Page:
The lawsuit states “Beginning no later than 2004, Defendants and the pharmaceutical industry’s wholesalers began executing and implementing distribution services agreements (‘Service Agreements’). Service Agreements provide for a new trade structure known as ‘fee-for-service.’ Service Agreements generally obligate manufacturers to pay a fee to wholesalers (also referred to herein as ‘distributors’) in exchange for services the wholesalers provide (the ‘Service Fee’). The Service Fee is typically an amount equal to a set percentage of the wholesalers’ gross purchases of the manufacturers’ products.”
“Defendants use these Service Fees to artificially lower their reported AMPs, which enables them, in violation of law, to materially underpay rebates to the state Medicaid programs. Each of the Defendants execute this fraud through one of two schemes: a) the ‘Discount Scheme,’ or b) the ‘Service Fee Scheme’.”
So what is the problem? Paying more fees to continue to fund a model that is close to being unsustainable, especially when product is being sold at “WAC-minus” pricing. So what is the solution? Migrate current agreements to a cost-per-unit model that is a true value-based agreement.
This has been the cornerstone of Linear B Exchange's approach. In our white paper, "A Practical Roadmap to Evolve FFS Agreements to a Cost-per-Unit Model," we outline a strategy to achieve this objective. While Linear B Exchange cannot help manufacturers with the past, we can help you protect your organization from future lawsuits related to these types of claims.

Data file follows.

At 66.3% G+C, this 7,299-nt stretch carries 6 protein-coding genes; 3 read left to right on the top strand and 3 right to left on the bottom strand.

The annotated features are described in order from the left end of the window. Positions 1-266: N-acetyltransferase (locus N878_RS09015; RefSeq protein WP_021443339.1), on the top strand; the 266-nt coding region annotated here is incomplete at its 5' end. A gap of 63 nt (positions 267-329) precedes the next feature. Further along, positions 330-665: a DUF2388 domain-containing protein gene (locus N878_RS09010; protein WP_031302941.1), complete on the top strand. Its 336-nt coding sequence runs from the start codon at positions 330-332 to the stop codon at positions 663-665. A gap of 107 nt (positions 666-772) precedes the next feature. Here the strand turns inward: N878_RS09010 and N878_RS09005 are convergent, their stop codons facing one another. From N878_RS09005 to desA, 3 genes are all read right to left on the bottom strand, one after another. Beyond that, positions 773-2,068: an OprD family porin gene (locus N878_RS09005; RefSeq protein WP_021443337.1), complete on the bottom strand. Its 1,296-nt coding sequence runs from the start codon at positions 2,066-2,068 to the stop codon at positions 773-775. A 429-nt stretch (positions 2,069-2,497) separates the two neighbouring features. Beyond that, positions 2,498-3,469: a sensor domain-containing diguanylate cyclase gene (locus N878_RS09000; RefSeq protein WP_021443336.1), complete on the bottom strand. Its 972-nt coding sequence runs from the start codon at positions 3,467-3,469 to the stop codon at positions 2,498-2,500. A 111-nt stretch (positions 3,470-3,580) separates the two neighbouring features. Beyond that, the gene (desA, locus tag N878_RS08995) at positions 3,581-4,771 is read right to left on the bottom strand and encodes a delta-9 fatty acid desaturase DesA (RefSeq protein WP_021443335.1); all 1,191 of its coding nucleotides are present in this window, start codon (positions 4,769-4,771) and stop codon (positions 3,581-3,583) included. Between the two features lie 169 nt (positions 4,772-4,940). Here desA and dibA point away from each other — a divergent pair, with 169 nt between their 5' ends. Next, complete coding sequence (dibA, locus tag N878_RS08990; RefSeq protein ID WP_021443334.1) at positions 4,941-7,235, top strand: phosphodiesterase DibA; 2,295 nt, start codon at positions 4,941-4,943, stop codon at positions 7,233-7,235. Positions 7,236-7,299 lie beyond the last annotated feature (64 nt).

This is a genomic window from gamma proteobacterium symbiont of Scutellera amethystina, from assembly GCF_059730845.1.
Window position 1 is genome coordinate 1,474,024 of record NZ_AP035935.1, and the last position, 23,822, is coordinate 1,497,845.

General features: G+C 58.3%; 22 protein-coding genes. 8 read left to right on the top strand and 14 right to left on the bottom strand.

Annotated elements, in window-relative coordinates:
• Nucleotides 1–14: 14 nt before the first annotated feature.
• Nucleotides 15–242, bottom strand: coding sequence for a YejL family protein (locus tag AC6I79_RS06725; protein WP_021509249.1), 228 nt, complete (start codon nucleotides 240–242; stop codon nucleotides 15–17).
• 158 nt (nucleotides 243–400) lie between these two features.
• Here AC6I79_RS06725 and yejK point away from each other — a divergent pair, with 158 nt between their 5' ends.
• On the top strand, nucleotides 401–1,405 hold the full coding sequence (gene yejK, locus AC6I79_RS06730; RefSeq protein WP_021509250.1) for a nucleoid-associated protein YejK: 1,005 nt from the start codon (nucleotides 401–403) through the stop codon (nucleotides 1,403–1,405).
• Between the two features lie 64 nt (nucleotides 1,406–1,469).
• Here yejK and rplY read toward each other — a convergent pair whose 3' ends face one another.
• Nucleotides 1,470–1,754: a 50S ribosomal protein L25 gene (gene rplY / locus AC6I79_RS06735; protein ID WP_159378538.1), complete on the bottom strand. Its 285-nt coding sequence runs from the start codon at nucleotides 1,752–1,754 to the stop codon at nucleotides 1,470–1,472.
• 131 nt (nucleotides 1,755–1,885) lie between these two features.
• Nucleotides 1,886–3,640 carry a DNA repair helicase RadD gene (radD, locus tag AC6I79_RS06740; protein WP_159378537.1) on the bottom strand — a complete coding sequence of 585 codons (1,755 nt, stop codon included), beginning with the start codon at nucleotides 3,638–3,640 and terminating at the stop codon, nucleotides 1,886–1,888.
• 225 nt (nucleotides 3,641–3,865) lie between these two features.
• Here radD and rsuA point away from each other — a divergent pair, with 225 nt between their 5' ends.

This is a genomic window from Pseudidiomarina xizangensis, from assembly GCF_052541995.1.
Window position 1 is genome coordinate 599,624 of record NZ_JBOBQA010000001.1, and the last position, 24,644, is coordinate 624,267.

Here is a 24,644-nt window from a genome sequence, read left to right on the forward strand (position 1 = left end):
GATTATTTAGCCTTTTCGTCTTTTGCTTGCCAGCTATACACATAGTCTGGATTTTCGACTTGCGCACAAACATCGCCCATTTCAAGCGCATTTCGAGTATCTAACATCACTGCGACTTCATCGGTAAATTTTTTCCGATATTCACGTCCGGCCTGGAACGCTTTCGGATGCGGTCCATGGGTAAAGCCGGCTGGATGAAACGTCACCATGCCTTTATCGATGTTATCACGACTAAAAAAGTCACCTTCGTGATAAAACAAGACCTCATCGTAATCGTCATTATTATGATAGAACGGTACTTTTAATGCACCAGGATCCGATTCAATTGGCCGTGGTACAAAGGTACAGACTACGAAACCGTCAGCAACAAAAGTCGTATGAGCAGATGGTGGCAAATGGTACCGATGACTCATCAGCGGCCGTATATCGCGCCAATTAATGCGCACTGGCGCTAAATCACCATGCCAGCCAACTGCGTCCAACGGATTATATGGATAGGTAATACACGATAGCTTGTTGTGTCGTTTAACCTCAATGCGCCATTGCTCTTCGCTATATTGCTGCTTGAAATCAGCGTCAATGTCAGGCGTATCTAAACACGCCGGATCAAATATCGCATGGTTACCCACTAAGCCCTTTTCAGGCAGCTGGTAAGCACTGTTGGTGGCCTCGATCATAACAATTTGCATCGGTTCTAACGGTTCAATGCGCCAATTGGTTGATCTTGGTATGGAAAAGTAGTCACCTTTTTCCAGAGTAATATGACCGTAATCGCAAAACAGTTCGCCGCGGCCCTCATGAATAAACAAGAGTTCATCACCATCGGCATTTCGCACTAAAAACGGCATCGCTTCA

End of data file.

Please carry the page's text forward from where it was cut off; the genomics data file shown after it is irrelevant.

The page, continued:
To view the lawsuit, please click the following link: http://www.impetusforchange.org/storage/class-action-lawsuit/Case%20208cv05135ER%20Doc%2045.pdf. You can also access the lawsuit at http://www.paed.uscourts.gov/us01001.asp, and login to PACER. While your organization may not be named, this lawsuit has the potential to open Pandora's Box for additional class-action lawsuits. The most troublesome situation is the wholesaler “Cost Minus” business model for selling brand Rx drugs downstream; this practice will inevitably lead to additional trouble in the industry, from a sustainability standpoint to potential government rebates issues.
If you are interested in learning more about Linear B Exchange and would like a courtesy copy of our white paper, "A Practical Roadmap to Evolve FFS Agreements to a Cost-per-Unit Model," (an organizational value of $1,000) please e-mail Alex at email@example.com.
Please note, our white paper, "A Practical Roadmap to Evolve FFS Agreements to a Cost-per-Unit Model," is intended for branded Rx pharmaceutical manufacturers, and we reserve the right to decline sending an individual a copy if they’re not a branded Rx pharmaceutical manufacturer.
If you would like to post a comment to a specific blog topic anonymously, please e-mail Alex, and Linear B Exchange will post your comment anonymously.
Linear B Exchange is a veteran-owned company.